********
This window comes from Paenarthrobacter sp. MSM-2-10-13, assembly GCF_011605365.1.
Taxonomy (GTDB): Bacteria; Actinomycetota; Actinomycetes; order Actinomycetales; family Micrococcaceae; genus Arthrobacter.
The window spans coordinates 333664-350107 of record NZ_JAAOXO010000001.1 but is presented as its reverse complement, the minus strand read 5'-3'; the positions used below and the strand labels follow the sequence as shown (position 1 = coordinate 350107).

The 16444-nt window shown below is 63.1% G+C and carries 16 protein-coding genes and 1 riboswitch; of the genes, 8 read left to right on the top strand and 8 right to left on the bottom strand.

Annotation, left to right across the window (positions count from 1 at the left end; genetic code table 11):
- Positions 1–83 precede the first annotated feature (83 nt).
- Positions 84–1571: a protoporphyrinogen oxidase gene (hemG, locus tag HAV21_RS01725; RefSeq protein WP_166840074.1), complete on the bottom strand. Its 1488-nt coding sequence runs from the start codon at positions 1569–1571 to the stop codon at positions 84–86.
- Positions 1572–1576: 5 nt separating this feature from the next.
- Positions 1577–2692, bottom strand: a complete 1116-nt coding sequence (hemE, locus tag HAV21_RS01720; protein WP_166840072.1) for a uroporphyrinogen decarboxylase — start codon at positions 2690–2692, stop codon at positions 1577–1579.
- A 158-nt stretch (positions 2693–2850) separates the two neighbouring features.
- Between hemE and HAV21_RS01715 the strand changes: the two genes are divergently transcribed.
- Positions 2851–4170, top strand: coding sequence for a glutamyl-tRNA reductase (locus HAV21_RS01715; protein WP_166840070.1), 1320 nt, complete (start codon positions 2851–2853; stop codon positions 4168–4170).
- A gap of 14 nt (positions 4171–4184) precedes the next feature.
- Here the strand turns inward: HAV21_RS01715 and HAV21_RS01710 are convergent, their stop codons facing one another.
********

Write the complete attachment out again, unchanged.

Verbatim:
This window comes from Paenarthrobacter sp. MSM-2-10-13, assembly GCF_011605365.1.
Taxonomy (GTDB): Bacteria; Actinomycetota; Actinomycetes; order Actinomycetales; family Micrococcaceae; genus Arthrobacter.
The window spans coordinates 333664-350107 of record NZ_JAAOXO010000001.1 but is presented as its reverse complement, the minus strand read 5'-3'; the positions used below and the strand labels follow the sequence as shown (position 1 = coordinate 350107).

The 16444-nt window shown below is 63.1% G+C and carries 16 protein-coding genes and 1 riboswitch; of the genes, 8 read left to right on the top strand and 8 right to left on the bottom strand.

Annotation, left to right across the window (positions count from 1 at the left end; genetic code table 11):
- Positions 1–83 precede the first annotated feature (83 nt).
- Positions 84–1571: a protoporphyrinogen oxidase gene (hemG, locus tag HAV21_RS01725; RefSeq protein WP_166840074.1), complete on the bottom strand. Its 1488-nt coding sequence runs from the start codon at positions 1569–1571 to the stop codon at positions 84–86.
- Positions 1572–1576: 5 nt separating this feature from the next.
- Positions 1577–2692, bottom strand: a complete 1116-nt coding sequence (hemE, locus tag HAV21_RS01720; protein WP_166840072.1) for a uroporphyrinogen decarboxylase — start codon at positions 2690–2692, stop codon at positions 1577–1579.
- A 158-nt stretch (positions 2693–2850) separates the two neighbouring features.
- Between hemE and HAV21_RS01715 the strand changes: the two genes are divergently transcribed.
- Positions 2851–4170, top strand: coding sequence for a glutamyl-tRNA reductase (locus HAV21_RS01715; protein WP_166840070.1), 1320 nt, complete (start codon positions 2851–2853; stop codon positions 4168–4170).
- A gap of 14 nt (positions 4171–4184) precedes the next feature.
- Here the strand turns inward: HAV21_RS01715 and HAV21_RS01710 are convergent, their stop codons facing one another.